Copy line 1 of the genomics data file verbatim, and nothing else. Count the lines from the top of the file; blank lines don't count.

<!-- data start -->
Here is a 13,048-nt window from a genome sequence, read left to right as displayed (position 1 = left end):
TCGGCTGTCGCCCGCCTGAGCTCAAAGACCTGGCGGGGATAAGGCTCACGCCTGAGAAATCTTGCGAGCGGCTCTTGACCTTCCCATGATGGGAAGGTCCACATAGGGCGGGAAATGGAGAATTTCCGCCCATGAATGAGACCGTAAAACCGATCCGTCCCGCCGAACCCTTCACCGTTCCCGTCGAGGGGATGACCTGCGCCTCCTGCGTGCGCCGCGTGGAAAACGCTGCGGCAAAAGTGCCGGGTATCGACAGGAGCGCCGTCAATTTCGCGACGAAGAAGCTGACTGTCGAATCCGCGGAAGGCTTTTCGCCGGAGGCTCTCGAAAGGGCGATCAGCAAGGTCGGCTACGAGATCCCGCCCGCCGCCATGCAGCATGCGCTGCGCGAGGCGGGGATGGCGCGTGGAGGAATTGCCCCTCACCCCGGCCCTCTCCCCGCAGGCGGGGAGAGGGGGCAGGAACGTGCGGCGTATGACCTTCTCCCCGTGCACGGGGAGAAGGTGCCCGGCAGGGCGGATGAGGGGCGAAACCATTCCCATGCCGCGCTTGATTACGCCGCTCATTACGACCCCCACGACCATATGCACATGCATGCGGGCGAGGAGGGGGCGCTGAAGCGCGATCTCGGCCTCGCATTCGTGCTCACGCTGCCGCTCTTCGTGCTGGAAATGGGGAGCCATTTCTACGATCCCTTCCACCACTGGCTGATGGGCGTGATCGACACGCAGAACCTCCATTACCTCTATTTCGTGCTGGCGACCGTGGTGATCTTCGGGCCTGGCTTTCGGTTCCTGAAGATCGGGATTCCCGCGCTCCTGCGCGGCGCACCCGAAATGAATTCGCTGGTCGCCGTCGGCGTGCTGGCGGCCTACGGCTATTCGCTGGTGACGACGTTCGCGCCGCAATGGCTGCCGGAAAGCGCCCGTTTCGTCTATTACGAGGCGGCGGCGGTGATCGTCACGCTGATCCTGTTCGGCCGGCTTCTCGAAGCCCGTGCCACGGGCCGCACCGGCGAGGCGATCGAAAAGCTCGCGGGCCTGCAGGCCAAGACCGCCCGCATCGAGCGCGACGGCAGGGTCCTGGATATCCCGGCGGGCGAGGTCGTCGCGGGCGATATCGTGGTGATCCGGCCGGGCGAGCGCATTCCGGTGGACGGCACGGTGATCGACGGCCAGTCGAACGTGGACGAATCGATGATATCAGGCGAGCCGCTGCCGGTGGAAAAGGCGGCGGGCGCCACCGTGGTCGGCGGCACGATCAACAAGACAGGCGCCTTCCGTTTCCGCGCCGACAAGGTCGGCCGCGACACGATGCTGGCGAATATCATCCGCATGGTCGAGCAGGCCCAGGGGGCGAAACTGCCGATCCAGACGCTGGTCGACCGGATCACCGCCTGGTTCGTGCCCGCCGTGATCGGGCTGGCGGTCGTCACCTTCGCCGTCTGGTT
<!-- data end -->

Here is a 13,048-nt window from a genome sequence, read left to right as displayed (position 1 = left end):